I recently found a wonderful book by Georges Simenon in a secondhand bookshop. It’s called The Train, and is about a man cut off from his family in Belgium at the outbreak of the war who begins a relationship with a woman he meets on a train. It’s about the fracturing of war and the possibility of love. Because of Maigret, people write Simenon off as a formulaic writer. To me he’s as good as Camus.
By Lucy Scholes
A Hanif Kureishi novel with an elderly, incapacitated and impotent protagonist, there’s something I never thought I’d read, but here he is. Waldo was a once celebrated film director, who used to run with the great and the good, his now defunct study a shrine to his illustrious life and career: Baftas, “birthday cards from Bowie and Iman,” a photo with Joe Strummer. Vanished is his “fuckability,” that “ass you’d pay to bite”; these days he’s not so much a shell of the man he once was, but rather the bloated carcass. Obese, weak and riddled with illness – “diabetes, prostate cancer, an ulcer, early MS, constipation, diarrhea and only one good hip, a cough, phobias, addictions, obsessions and hypochondria” – he’s bed- or wheelchair-bound: Rear Window’s L. B. Jefferies played by a late career Marlon Brando.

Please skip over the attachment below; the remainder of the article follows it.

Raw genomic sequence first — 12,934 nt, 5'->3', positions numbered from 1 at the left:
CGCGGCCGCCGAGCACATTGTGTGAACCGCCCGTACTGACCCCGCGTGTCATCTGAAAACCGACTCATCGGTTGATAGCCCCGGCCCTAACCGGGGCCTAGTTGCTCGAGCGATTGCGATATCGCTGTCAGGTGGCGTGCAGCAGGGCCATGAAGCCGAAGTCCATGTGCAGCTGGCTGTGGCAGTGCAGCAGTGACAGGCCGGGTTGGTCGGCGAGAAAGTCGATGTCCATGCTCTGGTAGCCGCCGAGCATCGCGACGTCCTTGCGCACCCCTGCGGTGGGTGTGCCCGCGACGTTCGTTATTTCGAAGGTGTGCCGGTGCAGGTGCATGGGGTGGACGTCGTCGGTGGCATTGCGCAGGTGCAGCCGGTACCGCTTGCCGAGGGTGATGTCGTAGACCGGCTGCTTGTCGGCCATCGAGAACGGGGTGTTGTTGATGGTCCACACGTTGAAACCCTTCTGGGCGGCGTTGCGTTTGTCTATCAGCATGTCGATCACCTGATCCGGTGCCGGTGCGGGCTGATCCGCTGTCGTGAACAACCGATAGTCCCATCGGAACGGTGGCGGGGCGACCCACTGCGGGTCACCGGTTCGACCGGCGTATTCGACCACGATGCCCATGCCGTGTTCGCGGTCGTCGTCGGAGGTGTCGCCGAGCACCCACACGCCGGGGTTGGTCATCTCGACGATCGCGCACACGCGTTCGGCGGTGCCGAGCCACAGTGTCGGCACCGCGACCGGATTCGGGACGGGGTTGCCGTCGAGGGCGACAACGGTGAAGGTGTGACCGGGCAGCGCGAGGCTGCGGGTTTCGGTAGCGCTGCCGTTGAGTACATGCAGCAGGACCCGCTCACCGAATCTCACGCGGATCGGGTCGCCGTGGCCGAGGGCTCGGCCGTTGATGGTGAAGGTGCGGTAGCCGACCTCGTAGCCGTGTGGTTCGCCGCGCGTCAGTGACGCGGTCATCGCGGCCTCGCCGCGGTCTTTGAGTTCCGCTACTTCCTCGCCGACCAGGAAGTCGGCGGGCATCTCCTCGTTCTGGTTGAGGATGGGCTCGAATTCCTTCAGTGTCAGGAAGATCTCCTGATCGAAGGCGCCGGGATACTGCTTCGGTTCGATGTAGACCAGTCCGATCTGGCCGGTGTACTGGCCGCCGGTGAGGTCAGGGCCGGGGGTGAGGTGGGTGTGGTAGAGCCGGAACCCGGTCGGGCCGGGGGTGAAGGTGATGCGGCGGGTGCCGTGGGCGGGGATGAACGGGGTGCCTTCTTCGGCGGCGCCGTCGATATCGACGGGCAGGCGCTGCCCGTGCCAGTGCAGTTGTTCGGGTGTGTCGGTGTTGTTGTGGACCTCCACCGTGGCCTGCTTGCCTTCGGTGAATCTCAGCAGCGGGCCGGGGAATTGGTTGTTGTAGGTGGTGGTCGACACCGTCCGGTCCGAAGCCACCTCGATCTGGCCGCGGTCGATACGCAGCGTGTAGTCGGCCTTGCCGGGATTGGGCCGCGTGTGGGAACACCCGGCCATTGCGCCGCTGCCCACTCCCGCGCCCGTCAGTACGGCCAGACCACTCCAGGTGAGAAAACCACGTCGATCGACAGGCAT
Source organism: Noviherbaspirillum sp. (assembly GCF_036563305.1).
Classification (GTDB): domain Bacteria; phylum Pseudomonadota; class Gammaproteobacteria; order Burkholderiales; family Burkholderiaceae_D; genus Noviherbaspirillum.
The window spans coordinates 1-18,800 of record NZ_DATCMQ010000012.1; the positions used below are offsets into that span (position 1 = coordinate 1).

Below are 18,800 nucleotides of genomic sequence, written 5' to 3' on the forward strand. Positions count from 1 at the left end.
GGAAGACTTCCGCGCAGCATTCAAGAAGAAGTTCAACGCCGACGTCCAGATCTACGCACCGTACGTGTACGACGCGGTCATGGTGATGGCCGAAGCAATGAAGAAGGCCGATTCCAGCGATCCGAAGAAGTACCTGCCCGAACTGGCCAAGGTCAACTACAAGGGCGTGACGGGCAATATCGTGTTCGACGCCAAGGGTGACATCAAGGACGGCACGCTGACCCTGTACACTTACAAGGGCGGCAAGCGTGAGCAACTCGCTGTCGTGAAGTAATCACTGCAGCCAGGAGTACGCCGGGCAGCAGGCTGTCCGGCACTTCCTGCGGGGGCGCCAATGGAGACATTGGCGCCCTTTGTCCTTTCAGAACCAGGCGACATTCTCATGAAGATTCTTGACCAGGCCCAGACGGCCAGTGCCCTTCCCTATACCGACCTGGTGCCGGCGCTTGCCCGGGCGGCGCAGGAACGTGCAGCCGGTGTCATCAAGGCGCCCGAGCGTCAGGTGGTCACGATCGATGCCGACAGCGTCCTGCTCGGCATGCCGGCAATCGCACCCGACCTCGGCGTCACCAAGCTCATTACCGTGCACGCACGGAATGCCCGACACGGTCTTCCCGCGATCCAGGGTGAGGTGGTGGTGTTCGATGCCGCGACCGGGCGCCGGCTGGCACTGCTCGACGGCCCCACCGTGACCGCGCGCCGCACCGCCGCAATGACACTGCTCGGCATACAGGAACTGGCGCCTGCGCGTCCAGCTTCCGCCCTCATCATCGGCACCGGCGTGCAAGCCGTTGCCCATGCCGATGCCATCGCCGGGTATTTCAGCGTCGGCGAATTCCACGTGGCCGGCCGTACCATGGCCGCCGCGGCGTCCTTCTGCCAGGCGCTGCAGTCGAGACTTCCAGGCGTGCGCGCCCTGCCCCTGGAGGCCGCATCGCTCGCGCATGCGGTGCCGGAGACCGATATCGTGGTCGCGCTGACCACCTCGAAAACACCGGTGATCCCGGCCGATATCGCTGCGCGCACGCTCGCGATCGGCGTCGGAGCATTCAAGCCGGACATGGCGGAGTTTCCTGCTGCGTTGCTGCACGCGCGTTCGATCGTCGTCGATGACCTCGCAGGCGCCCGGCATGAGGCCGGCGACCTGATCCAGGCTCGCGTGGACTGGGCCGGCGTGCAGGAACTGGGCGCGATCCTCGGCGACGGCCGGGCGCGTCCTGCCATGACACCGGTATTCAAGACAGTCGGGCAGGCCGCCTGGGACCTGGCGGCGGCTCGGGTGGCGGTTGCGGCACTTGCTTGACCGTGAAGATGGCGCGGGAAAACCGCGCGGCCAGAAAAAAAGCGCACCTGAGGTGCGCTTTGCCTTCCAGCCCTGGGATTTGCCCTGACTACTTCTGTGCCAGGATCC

Spying on his neighbours passes the time – “I sit here like a large fly at the windowpane, investigating fantastic lands across the way” – but the object of his obsession is his wife, Zee. She’s twenty-two years younger, and the only woman he’s ever truly loved, the “one whose body I enjoyed more than any other,” (including those “magical fucks” of his LSD-tinged, California commune days with the “live-in lesbians”). Now, however, Waldo suspects she’s making a cuckold of him with his sort-of friend Eddie: a freeloading throwback from old Soho, a “dirty-minded raconteur” who’s a sucker for celebrities, “his voice smoky with public-school corruption and changing-room decadence.” Read more
Working in academia helps many writers in this regard, and Kureishi is no exception, holding a professorship in creative writing at Kingston University London. One can imagine, then, the reaction when in 2014, he told an audience at the Bath Literature Festival that he believed creative writing courses were a “waste of time”. Is this still his view?